Crunch CAP talks as farmers warn of e250m loss
CRUNCH talks will open in Brussels today on the future of the Common Agricultural Policy (CAP).
Some farmers here are warning that the current reform proposals will cost them €250m as it could halve their annual payments.
Agriculture Minister Simon Coveney will chair the council meeting at which farm ministers from all 27 member states will attempt to hammer out a deal over the next two days.
Mr Coveney said he was hoping to agree a comprehensive council position on reforms of the CAP, which is worth €1.5bn a year to Irish farmers and around €50bn a year across Europe.
"Member states hare arrived at a very important point on the road to successful reform of the CAP," Mr Coveney said.
Solutions need to be found on the contentious issues of how payments are shared out within member states and the linking of payments to environmental practices, Mr Coveney added.
An upper ceiling on payments, to a maximum of €300,000, is also expected to be divisive as Germany is opposed to this because of its high number of large former collective farms.
The Irish Farmers' Association said Mr Coveney must secure a deal that worked for Ireland and reject the most negative proposals of EU Agriculture Commissioner Dacian Ciolos.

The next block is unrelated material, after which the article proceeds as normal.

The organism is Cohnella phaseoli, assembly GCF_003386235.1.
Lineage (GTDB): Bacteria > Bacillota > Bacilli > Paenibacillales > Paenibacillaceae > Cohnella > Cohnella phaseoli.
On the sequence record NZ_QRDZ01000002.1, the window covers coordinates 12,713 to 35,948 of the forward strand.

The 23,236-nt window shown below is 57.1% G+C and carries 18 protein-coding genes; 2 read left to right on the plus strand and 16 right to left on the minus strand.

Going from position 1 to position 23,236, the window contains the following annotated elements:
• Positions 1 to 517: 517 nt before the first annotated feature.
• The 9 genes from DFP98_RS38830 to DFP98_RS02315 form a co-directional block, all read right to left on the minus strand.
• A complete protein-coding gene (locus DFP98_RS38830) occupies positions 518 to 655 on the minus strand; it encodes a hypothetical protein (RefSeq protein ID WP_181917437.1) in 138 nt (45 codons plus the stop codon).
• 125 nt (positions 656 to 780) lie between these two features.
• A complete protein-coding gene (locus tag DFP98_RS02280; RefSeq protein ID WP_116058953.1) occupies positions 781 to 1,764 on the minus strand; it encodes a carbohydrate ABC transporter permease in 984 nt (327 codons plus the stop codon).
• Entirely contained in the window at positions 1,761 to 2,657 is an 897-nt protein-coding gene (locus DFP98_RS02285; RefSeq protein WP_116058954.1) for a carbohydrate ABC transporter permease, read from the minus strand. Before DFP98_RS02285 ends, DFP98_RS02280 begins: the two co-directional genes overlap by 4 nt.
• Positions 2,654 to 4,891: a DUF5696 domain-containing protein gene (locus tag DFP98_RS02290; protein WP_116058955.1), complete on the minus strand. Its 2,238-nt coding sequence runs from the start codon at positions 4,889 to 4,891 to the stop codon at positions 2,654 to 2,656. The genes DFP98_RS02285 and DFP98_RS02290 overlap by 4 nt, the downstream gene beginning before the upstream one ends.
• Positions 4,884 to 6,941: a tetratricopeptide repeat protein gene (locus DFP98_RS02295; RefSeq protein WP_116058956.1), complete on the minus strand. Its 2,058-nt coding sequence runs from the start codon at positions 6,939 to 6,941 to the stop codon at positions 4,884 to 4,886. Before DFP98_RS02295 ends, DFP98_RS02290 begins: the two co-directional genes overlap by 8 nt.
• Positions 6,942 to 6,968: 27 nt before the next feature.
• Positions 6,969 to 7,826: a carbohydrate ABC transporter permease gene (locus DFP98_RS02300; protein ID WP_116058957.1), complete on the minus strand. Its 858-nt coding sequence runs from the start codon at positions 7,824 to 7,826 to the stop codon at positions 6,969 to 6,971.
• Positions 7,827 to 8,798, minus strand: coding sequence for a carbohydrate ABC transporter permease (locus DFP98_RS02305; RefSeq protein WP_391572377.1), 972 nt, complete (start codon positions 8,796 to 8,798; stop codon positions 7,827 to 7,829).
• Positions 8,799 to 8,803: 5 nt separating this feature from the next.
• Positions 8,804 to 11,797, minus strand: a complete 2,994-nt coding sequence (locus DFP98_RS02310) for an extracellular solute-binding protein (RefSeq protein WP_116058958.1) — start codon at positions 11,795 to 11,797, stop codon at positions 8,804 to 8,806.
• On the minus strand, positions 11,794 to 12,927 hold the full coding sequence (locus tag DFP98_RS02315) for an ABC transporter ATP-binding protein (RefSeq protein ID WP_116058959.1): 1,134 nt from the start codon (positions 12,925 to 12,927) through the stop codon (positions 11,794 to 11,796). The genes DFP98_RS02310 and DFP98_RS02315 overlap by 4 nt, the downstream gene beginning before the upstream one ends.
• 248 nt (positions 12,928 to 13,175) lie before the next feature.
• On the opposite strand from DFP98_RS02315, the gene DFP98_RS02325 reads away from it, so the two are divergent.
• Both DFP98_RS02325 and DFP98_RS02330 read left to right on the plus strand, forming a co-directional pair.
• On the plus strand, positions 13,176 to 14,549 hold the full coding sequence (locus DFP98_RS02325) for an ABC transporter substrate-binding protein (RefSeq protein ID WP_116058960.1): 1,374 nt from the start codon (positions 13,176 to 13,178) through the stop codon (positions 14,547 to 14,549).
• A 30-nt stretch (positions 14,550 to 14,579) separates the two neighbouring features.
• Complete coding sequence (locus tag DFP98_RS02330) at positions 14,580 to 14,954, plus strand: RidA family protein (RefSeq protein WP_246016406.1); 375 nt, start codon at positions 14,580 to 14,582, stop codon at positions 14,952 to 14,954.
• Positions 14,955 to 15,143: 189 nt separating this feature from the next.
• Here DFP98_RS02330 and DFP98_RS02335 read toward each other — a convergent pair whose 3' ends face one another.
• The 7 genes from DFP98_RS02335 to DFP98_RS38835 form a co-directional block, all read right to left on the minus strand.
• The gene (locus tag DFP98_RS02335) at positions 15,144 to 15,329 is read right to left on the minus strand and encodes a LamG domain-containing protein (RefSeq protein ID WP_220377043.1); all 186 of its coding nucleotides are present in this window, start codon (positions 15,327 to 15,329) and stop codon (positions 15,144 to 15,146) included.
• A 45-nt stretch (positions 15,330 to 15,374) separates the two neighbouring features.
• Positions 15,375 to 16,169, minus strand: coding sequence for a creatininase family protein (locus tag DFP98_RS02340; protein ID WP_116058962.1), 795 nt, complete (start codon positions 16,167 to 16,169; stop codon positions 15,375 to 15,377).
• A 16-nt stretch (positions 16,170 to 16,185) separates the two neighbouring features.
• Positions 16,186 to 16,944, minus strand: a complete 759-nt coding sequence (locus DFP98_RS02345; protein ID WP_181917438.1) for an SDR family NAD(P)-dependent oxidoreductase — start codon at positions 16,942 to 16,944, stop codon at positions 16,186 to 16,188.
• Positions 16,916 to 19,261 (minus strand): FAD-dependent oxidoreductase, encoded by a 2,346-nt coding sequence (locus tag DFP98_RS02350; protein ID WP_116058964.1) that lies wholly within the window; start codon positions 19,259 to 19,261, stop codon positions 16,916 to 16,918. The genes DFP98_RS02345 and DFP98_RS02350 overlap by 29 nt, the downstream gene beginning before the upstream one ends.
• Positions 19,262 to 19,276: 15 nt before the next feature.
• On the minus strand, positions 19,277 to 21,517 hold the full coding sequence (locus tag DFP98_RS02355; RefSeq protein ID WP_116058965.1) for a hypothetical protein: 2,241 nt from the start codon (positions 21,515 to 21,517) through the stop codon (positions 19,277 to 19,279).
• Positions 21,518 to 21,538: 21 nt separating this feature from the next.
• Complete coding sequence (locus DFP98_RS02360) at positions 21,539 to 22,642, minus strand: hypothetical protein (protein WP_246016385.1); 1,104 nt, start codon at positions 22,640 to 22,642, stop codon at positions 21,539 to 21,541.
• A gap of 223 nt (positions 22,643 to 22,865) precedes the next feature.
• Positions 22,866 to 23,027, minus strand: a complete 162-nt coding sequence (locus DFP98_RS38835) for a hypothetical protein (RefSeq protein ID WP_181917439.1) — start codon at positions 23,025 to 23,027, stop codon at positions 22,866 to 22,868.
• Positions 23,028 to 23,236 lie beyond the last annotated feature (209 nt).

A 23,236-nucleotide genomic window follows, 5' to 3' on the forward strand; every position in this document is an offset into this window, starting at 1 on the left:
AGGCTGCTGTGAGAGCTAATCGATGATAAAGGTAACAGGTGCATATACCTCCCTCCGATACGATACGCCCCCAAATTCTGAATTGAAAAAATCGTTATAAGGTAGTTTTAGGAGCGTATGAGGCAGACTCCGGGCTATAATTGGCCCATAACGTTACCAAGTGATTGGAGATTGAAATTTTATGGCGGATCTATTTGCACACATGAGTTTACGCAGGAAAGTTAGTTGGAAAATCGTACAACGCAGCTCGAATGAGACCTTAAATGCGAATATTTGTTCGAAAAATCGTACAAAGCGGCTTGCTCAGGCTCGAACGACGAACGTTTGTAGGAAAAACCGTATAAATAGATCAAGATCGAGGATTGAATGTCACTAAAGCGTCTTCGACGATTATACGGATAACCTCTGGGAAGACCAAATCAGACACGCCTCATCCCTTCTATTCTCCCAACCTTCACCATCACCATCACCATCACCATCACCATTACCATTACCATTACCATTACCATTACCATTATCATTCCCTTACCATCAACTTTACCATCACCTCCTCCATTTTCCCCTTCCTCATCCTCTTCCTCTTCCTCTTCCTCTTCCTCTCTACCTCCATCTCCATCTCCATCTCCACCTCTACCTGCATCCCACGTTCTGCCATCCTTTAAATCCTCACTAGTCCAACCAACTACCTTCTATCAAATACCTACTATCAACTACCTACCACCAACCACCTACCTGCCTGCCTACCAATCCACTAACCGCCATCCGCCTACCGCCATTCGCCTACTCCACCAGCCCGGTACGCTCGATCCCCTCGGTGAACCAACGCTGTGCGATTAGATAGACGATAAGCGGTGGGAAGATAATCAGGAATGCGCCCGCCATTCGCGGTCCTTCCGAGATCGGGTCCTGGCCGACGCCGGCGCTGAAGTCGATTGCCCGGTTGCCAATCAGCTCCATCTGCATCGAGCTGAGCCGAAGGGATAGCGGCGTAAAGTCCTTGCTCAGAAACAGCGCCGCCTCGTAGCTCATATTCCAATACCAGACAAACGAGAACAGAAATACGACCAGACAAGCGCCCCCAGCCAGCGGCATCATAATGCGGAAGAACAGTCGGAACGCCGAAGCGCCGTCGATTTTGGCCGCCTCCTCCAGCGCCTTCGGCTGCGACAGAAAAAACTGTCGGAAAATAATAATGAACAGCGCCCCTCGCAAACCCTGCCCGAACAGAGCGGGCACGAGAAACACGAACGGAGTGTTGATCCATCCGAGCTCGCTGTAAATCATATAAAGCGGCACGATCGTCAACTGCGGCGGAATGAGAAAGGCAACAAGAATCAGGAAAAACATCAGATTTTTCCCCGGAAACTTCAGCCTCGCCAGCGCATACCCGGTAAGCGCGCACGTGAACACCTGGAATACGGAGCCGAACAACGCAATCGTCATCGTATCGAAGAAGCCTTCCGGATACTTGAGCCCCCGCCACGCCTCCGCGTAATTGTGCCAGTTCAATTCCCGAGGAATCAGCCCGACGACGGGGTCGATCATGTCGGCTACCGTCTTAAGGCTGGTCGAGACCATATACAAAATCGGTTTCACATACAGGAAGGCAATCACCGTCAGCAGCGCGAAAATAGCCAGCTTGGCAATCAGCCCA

IFA president John Bryan warned against introducing a minimum payment that would redistribute money from productive farmers to inactive ones producing little.
"This is unfair and unacceptable. IFA is insisting that monies available for redistribution are targeted at active farmers with low payments, using objective criteria such as stocking rates and the option of coupling," he said.
If agreement is reached at the talks it will set the stage for a final package to be negotiated with the European Parliament and Commission before the end of Ireland's EU presidency in June.
Environmental groups have backed the reform proposals saying more of the huge sums in CAP payments should be redistributed to poorer farmers.
Friends of the Irish Environment has said channelling more money to farmers in disadvantaged areas would boost rural communities instead of agribusiness and ultra-large farmers.